Dry January is the health and wellness meme of the moment, with people around the world pledging to forego alcohol for 31 days. Now that the British fad is taking hold in the U.S., research shows that losing booze for a month has several health benefits—sometimes months later.
“Basically, it’s a New Year’s resolution,” says Dr. Scott Krakower, assistant unit chief of psychiatry at Zucker Hillside Hospital, in Glen Oaks, N.Y. “You’ve been drinking during the holidays, and the idea is that if you stop drinking for the next month, your life and health would be better in the coming year.”
But does it really work? There’s considerable evidence that a month without alcohol might indeed benefit your health.
If you’ve found yourself drinking a cocktail or a glass of wine every night, holidays aside, then you’re probably a good candidate for Dry January. “Alcohol has a way of creeping in and becoming a habit or ritual,” says Michael Levy, Ph.D., author of Take Control of Your Drinking and You May Not Need to Quit. “It’s no surprise that booze makes you feel good temporarily. Alcohol hits the neurochemical pathways in our brain and releases endorphins that make us feel good,” he explains.
For women, low-risk drinking is defined as no more than 2 drinks on any single day and a maximum of 7 drinks per week, while men should have no more than 3 drinks daily and 14 drinks per week. Abstaining from drinking for a month can recalibrate your habits so you can make 2019 a year that you rely on alcohol less, meet your health goals, and feel better than you ever thought possible.
Top 5 Dry January Health Benefits
Dropping booze for a month can lower blood pressure, improve insulin resistance, and reduce blood levels of a signaling protein linked to cancer, according to a study published online in BMJ Open earlier this year. People who quit drinking during January also find it easier to lay off alcohol for the months afterward.
“The brilliant thing about Dry January is that it’s not really about January,” said Dr. Richard Piper, chief executive officer of Alcohol Change UK, the group that started the annual event. “Being alcohol-free for 31 days shows us that we don’t need alcohol to have fun, to relax, to socialize. That means that for the rest of the year we are better able to make decisions about our drinking, and to avoid slipping into drinking more than we really want to.”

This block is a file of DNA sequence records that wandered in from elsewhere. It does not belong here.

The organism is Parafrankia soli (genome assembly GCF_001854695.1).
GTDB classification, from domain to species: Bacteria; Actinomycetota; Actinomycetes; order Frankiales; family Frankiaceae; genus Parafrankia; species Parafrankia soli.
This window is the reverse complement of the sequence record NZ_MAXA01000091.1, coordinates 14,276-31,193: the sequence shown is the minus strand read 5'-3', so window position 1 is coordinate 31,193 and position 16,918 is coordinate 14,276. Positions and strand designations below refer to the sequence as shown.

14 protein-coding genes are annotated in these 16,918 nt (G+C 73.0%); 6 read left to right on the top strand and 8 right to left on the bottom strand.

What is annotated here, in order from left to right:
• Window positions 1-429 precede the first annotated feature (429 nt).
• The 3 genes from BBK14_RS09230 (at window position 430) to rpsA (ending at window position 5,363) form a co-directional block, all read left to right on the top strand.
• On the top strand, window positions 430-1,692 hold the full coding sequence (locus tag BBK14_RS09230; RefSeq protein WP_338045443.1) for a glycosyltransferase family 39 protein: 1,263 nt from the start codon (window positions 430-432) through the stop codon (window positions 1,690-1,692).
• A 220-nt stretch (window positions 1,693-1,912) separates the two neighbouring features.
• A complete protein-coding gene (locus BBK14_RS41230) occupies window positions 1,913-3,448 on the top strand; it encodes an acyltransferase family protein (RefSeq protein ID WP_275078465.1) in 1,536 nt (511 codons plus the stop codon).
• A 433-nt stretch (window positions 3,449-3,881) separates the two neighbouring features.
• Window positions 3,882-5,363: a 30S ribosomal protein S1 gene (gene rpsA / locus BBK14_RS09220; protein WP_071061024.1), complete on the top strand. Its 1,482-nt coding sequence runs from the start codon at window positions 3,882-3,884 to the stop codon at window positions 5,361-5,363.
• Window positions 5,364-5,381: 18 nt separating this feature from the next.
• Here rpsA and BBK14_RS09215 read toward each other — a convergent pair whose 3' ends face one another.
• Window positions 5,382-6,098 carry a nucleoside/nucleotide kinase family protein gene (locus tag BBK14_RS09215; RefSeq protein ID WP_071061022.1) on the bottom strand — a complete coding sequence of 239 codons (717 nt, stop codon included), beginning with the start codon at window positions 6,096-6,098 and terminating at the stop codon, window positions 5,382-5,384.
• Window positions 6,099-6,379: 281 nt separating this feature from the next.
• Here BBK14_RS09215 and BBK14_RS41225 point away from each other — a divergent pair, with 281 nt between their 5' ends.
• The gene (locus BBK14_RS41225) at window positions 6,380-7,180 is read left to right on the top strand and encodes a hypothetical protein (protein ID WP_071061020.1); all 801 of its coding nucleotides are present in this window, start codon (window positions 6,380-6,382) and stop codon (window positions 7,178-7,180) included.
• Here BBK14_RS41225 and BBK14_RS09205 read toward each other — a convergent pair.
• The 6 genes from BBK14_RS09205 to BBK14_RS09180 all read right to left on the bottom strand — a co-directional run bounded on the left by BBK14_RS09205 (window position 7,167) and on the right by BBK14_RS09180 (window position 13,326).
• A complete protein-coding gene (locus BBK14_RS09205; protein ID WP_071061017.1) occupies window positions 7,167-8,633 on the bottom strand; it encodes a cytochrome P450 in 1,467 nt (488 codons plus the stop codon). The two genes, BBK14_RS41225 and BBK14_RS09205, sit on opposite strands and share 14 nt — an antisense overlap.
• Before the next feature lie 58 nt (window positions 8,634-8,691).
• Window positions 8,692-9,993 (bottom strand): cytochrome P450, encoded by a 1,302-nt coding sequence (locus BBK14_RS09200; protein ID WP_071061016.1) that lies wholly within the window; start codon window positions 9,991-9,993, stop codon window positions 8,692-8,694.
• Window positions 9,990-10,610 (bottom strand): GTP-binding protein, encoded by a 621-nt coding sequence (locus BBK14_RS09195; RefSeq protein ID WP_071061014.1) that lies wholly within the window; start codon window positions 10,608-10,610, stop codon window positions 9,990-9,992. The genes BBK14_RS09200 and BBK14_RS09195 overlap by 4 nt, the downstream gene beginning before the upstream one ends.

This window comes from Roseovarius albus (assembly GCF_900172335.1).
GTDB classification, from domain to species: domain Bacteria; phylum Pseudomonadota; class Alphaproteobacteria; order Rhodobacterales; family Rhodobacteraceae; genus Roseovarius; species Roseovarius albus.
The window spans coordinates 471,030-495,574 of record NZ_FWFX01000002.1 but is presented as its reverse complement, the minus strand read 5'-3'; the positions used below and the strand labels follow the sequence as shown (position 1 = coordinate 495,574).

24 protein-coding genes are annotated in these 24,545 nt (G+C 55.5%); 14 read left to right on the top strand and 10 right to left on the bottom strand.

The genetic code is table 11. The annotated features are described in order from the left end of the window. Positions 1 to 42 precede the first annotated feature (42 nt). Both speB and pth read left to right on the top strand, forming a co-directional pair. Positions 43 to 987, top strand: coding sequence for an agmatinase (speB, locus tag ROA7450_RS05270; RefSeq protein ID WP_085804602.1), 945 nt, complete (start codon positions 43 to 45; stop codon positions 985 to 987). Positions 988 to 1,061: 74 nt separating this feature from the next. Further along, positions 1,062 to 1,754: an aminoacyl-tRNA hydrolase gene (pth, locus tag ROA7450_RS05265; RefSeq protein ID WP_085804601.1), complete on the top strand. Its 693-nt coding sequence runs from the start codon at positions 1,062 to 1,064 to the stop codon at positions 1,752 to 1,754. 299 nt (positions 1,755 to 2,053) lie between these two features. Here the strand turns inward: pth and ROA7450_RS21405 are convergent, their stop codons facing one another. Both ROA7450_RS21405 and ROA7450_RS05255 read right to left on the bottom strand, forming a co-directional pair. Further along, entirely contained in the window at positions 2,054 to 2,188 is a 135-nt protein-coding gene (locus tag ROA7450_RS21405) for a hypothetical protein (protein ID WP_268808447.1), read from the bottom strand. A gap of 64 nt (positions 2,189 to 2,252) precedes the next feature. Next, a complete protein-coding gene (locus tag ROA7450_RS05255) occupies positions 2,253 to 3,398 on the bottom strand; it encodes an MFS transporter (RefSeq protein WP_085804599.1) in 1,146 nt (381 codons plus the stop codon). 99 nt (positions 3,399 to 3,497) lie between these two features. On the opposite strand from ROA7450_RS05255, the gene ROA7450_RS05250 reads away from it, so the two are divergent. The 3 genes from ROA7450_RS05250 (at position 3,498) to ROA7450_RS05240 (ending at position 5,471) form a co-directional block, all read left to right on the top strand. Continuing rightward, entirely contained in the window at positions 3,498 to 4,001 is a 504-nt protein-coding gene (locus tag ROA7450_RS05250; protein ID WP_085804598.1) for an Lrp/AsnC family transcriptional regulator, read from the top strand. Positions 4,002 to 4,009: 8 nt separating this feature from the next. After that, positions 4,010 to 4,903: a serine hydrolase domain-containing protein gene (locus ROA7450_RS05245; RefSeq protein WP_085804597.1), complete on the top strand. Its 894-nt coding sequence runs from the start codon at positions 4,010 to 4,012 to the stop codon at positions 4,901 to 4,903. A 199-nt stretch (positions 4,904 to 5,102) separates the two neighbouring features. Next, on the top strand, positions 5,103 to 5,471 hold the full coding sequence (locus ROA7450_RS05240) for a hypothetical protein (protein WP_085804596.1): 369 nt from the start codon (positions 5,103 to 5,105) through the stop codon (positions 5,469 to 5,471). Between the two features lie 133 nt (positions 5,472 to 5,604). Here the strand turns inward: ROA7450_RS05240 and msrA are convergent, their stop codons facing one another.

If drinking at the end of a long day has become a coping strategy, it may be hiding underlying symptoms of depression or anxiety, writes Ashley Jones, APRN-CNP at Ohio State University Wexner Medical Center. “Drinking tends to make these symptoms worse, so you may find that your mood is actually more stable when not consuming alcohol,” she explains.
While Dry January won’t completely treat an illness like depression, it may provide the distance you need to assess your motivation for self-medicating in the first place. Even if you do not suffer from mental health complications, or don’t resort to alcohol for self-medication, taking a break from drinking still might give you the mental clarity you need to refocus and reorient or goals for the new year.
Drinking before bed doesn’t produce a sounder sleep, despite what you might think. If anything, alcohol ensures that your sleep is less than great, even if you nod off quicker. As the National Sleep Foundation explains, levels of the sleep-inducing chemical adenosine rise to help you fall asleep initially, but then it crashes, waking you up in the middle of the night. A study in the journal of Alcoholism Clinical & Experimental Research concludes that drinking reduces sleep quality by decreasing “restorative” REM sleep, and that giving up drinking for a month may help you sleep better and wake more rested.
Depending on how much you were drinking before you took a month off, it’s possible that you could lose as much as a few pounds per week, says Amy Knoblock-Hahn, Ph.D. “Many times, when people stop or cut back on drinking, they don’t replace those calories. You may find that just this one change helps you lose weight,” she says. Many people also consume more junk food when they drink, so you might discover that you are more mindful about your eating habits when booze isn’t involved.
Your New You
The best part of abstaining is showing yourself that you don’t have to drink every day or even drink at all to have fun, meet people, and cope with life’s trials. For many people, Dry January changes their view of alcohol for the better, leaving them less likely to reach for that mindless glass after a long day.
Dry January kicked off in 2012 with just 4,000 participants, according to Alcohol Change UK, the group that started the event. In 2018, more than 4 million pledged to go the month of January without drinking. Surveys have shown that 88% of participants save money, 71% sleep better, 67% have more energy, and 58% lose weight by the end of the month.
It’s not too late to begin the booze-free challenge. Visit Alcohol Change UK for more information. Sign up. Save money. Feel great.